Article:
A dire outlook for the UK economy is the primary cause of the UK’s capital markets decline and the role of pension funds in causing the malaise has been “overstated”, a top analyst group has said.
A major slide in investment from pension funds into listed UK firms has been pointed to as a key driver of decline in the UK’s stock market, with senior City figures recently calling on Jeremy Hunt to accelerate consolidation among pension funds to unlock a wave of investment.
However, analysts at London-based research outfit Capital Economics have warned that the significance of pension funds has been “overstated of late” and the sluggish performance of the UK economy was the primary cause.
“There is likely to be more than one explanation for the gap in stock market valuations,” the analysts said.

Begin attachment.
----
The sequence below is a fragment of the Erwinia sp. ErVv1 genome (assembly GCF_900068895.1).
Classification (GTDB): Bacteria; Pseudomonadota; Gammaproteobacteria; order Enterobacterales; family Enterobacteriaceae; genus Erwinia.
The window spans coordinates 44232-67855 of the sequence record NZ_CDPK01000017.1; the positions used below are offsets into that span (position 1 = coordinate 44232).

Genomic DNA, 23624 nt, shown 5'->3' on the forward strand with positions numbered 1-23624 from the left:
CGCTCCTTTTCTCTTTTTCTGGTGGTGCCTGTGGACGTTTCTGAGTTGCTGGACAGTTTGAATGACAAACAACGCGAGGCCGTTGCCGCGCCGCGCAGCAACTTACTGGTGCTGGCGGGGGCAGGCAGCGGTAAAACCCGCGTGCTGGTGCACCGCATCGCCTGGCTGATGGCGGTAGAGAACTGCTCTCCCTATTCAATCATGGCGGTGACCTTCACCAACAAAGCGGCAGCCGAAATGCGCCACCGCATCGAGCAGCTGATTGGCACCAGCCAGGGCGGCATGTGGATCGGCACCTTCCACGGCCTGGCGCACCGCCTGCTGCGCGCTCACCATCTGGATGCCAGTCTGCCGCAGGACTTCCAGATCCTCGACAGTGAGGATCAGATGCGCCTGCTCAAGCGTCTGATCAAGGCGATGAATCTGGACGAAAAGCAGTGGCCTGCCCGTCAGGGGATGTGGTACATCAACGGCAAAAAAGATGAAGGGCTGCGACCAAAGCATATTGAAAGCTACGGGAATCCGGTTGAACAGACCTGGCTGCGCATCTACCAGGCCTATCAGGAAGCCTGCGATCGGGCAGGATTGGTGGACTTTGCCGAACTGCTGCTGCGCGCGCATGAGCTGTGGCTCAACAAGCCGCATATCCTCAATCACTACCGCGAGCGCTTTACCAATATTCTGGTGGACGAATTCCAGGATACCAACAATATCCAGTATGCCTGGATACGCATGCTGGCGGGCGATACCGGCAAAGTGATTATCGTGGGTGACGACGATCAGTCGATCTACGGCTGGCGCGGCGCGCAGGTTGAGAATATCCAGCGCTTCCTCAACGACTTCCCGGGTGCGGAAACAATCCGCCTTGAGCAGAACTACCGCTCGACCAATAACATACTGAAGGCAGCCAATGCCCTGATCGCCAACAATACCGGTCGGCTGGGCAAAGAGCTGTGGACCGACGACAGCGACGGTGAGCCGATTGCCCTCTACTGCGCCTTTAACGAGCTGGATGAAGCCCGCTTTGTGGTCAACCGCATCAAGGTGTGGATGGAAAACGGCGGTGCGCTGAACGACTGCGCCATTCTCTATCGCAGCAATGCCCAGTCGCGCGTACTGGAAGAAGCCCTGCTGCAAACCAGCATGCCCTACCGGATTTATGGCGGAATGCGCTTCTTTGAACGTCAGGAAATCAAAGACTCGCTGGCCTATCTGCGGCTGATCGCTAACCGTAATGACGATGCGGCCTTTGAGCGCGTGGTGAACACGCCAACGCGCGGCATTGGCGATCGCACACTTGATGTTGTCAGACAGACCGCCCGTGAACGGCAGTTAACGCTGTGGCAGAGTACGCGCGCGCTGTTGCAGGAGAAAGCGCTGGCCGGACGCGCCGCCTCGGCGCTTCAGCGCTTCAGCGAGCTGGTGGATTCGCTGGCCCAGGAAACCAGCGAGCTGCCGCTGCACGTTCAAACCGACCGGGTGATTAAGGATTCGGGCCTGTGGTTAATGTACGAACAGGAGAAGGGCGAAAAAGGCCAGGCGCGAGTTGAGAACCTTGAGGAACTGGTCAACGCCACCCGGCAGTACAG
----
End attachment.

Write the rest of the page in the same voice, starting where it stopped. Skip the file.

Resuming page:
“An alternative explanation, for example, that appears more plausible to us, is that investors may simply be more downbeat on the long-term growth prospects of the UK (and euro-zone for that matter) economies, to which the earnings of their respective stock markets are naturally more exposed.”
The pressure to unlock pension cash comes amid a scramble from political figures and officials to stem a flood of firms away from London as they chase higher valuations in New York.
The government has commissioned a series of reviews in the past three years in a bid to encourage investment into UK equity markets.
Some blame for the slide in investment has been apportioned to accounting rule changes in 2000, which require firms to disclose the deficits of their defined benefit pension schemes as financial liabilities in their accounts.
The move triggered a shift in investment from equities into bonds, with just four per cent of the UK stock market now held by pension funds – down from 39 per cent in 2000, according to a new report from think tank New Financial.
Capital Economics analysts said however that the lowly valuation of listed UK firms “doesn’t appear to tally with the timing of the accounting change” and any reform to UK pension regulation would be “unlikely to be a silver bullet.”